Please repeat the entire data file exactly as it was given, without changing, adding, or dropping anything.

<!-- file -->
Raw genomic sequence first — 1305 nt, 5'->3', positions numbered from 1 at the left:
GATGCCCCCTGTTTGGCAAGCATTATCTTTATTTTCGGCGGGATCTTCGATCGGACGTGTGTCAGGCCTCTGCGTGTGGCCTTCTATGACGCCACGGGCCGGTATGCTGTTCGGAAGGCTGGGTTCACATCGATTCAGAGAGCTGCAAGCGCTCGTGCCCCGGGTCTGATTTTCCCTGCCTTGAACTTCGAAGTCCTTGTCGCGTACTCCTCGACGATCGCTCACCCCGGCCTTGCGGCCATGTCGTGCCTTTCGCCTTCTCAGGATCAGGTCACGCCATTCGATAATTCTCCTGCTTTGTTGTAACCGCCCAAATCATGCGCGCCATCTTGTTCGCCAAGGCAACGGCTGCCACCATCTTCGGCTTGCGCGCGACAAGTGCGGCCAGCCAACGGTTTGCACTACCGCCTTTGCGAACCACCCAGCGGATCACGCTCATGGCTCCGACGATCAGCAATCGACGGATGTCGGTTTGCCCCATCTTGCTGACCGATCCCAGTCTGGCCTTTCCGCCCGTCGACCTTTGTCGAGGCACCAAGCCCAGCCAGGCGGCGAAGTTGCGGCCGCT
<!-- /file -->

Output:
Raw genomic sequence first — 1305 nt, 5'->3', positions numbered from 1 at the left:
GATGCCCCCTGTTTGGCAAGCATTATCTTTATTTTCGGCGGGATCTTCGATCGGACGTGTGTCAGGCCTCTGCGTGTGGCCTTCTATGACGCCACGGGCCGGTATGCTGTTCGGAAGGCTGGGTTCACATCGATTCAGAGAGCTGCAAGCGCTCGTGCCCCGGGTCTGATTTTCCCTGCCTTGAACTTCGAAGTCCTTGTCGCGTACTCCTCGACGATCGCTCACCCCGGCCTTGCGGCCATGTCGTGCCTTTCGCCTTCTCAGGATCAGGTCACGCCATTCGATAATTCTCCTGCTTTGTTGTAACCGCCCAAATCATGCGCGCCATCTTGTTCGCCAAGGCAACGGCTGCCACCATCTTCGGCTTGCGCGCGACAAGTGCGGCCAGCCAACGGTTTGCACTACCGCCTTTGCGAACCACCCAGCGGATCACGCTCATGGCTCCGACGATCAGCAATCGACGGATGTCGGTTTGCCCCATCTTGCTGACCGATCCCAGTCTGGCCTTTCCGCCCGTCGACCTTTGTCGAGGCACCAAGCCCAGCCAGGCGGCGAAGTTGCGGCCGCT